A word that is often associated in the Bible with God’s salvation is “mercy.” Writer and poet Calvin Miller once defined mercy as “giving a thumbs up to an old antagonist at the end of your sword.” It is the choice to treat others with grace, forgiveness, compassion and love, no matter who they are and what they have done. Mercy is often spoken of by the biblical writers as one God’s primary attributes, and if it were not for God’s mercy, we would have no hope of overcoming the broken and destructive forces within us and around us.
In the Lectionary this week God’s mercy is expressed through Joseph, who forgives his brothers, through Isaiah’s call for all people to receive God’s mercy and treat one another accordingly, through Paul’s declaration that both Jews and Gentiles are recipients of God’s mercy, and through Jesus’ surprising interaction with a Gentile woman. There can be no question that giving mercy to us is high on God’s agenda. But so is God’s desire that we should become people of mercy who release our need for vengeance and retribution, and who embrace forgiveness and restorative justice.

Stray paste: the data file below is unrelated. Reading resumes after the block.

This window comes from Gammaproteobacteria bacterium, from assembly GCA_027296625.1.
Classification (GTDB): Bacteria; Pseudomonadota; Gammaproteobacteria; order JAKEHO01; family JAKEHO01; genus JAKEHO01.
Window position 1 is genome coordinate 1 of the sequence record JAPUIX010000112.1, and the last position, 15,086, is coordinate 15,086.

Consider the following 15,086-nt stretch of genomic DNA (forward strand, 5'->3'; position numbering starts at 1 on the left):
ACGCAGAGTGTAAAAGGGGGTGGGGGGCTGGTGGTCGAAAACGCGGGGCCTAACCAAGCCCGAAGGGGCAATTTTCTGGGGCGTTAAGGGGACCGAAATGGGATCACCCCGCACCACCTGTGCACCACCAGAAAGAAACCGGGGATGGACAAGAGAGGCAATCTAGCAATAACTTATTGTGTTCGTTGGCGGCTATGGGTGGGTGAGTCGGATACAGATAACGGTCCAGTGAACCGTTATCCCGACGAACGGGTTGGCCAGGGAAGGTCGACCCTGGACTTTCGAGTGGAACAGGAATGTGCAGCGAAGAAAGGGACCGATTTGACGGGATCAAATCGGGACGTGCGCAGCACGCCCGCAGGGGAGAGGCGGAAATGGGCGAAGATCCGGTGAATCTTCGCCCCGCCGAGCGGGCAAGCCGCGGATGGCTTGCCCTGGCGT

This week we explore the depths and challenges of God’s mercy.
To download this week’s reflections in PDF format, click here.